One night I went to the gym, Boys' Club of America, I am a member there, I used to be a member there. Me and a friend of mine played ball, we worked out a little bit and he asked me to take him home. Well, I took him home. That same night, I stopped and got cigarettes and as I was paying for the cigarettes, may supposed to have been buddy came, got out of the car, and he drew a gun. When he drew the gun, I was more like, you know, scared, hysterical. I didn't know what to do. I told the lady, "He's joking," and she looked and she looked at me and she looked back at him and he told me, "Let's go." I froze and, I don't know, my mind went blank. He told me, "Let's go," again, and I left. When I left, I took him about a block away, he tried to break me off some of the money, I told him, "No, that is okay, just split, man." From that point, I went to my girlfriend's house.
The statute under which Gibson was convicted reads in pertinent part:
"Any person who being over sixteen  years of age, commits or attempts to commit any felony while armed with any dangerous or deadly weapon, or while any other person is present and aiding or assisting in committing or attempting to commit such felony is armed with any dangerous weapon, shall be guilty of a separate felony . . ." Sec. 35-12-1-1, Indiana Criminal Code.
Gibson argues that the department is required by the Fair Employment Act to conduct an investigation into the circumstances surrounding a school bus license applicant's conviction of a crime to determine whether
The supreme court recently interpreted sec. 111.32 (5) (h)2.b, Stats., in Law Enforce. Stds. Bd. v. Lyndon Station, 101 Wis.2d 472, 305 N.W.2d 89 (1981). That case was a proceeding in mandamus requiring the village to fire its police chief, William Jessen, because he had been convicted of twenty-six counts of misconduct in public office. The court stated that the police chief had falsified uniform traffic citations, which led to his conviction, and then said:
Thus, under the facts of this case, it can hardly be said that the circumstances of the offense for which Jessen was convicted fail to meet the substantial relationship exception to the prohibition against employment and licensing discrimination on the basis of a conviction record set forth in sec. 111.32(5) (h) (2)b, Stats., as common sense dictates that a conviction of the felony of misconduct in public office for falsifying traffic tickets certainly bears a substantial relationship to the duties of a police officer who is called upon to issue traffic citations. Therefore, when reading sec. 111.32(5) (h), Stats., in conjunction with sec. 165.85(4) (c), Stats., (empowering the LESB to promulgate minimum competency and reliability qualifications for employment of law enforcement officers) and Wis. Adm. Code LES § 2.01(1) (d) when dealing with the certification and employment of a law enforcement officer, we hold that the circumstances of Jessen's convictions for falsifying uniform traffic citations substantially relate to his duties as police chief for the Village of Lyndon and thus is barred from holding a law enforcement position in Wisconsin. 101 Wis. 2d at 492, 305 N.W.2d at 99.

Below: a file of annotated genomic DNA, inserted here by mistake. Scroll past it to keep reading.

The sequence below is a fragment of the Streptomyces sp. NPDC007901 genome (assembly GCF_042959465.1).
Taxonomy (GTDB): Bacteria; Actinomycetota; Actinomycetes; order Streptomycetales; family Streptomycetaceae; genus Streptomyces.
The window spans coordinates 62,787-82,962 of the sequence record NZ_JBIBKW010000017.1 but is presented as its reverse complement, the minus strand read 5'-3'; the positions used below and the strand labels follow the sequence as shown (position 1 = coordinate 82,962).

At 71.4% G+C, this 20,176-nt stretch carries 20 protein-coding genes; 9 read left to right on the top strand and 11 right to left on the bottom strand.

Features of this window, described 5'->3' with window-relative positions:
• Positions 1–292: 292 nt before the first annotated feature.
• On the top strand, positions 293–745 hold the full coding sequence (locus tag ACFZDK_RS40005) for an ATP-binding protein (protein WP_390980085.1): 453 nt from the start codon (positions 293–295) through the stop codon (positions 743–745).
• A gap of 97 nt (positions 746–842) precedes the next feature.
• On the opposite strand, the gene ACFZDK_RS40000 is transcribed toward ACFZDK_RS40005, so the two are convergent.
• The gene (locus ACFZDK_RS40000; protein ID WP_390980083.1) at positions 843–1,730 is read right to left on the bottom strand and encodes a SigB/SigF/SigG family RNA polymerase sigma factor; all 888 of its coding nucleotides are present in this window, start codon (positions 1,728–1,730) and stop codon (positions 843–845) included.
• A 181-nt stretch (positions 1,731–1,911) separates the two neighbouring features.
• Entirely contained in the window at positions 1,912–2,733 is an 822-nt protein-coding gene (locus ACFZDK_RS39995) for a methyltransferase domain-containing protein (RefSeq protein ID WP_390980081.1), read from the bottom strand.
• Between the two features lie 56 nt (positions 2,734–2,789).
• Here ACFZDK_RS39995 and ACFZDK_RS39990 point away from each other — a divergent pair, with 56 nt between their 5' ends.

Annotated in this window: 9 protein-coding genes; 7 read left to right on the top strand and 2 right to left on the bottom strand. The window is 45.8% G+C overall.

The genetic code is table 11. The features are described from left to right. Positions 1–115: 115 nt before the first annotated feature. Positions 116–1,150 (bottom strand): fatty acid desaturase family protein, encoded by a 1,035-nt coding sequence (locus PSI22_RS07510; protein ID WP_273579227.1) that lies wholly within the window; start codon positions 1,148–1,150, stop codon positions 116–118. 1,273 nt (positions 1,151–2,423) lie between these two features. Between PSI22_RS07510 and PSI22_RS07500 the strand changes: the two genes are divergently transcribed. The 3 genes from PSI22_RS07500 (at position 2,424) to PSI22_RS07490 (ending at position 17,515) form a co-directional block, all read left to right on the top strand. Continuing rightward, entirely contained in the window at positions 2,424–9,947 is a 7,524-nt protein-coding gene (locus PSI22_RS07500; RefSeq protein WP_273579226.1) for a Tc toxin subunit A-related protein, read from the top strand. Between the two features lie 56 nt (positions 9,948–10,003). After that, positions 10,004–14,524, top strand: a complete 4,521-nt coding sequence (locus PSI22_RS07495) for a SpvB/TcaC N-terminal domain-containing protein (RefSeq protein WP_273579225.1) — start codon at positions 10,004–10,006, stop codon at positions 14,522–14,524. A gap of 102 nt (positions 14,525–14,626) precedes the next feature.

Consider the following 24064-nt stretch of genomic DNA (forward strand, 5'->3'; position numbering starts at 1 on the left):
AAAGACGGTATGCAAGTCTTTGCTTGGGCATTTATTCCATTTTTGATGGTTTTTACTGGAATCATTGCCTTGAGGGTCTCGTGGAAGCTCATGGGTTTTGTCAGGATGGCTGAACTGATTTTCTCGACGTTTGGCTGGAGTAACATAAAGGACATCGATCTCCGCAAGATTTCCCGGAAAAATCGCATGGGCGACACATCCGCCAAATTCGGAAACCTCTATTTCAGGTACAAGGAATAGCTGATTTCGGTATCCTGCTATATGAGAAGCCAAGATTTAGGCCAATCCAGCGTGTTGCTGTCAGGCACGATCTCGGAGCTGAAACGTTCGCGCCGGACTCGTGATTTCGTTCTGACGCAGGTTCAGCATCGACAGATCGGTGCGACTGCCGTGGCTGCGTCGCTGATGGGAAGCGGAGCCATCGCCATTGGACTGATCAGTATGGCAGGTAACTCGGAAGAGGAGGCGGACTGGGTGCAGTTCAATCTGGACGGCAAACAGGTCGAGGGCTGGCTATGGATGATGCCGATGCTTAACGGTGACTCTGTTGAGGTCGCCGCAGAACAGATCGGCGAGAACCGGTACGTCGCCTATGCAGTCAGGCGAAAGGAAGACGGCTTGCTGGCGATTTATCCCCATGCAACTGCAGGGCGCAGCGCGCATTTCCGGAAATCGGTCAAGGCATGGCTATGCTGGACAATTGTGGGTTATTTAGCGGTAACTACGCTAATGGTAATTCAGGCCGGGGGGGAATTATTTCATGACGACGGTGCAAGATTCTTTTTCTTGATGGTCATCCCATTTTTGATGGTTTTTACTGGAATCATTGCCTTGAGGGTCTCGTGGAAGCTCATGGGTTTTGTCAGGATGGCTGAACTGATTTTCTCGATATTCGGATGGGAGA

The supreme court concluded as a matter of law that the relationship between the crime of falsifying uniform
I dissent because I believe it is error for this court to make the determination, as it does here, that the circumstances of Jessen's felony convictions in 1973 substantially relate to the circumstances of his job as police chief and that he is therefore disqualified from being police chief in 1981. In my view the Law Enforcement Standards Board (LESB), not this court, should make this determination. In making the determination itself the majority has, I believe, usurped the powers of the LESB and of the Village Board of Lyndon Station; has exceeded its appellate jurisdiction by acting as a fact-finder; and has violated rudimentary concepts of fair play. 101 Wis. 2d at 498, 305 N.W.2d at 101-02 (Abrahamson, J., dissenting).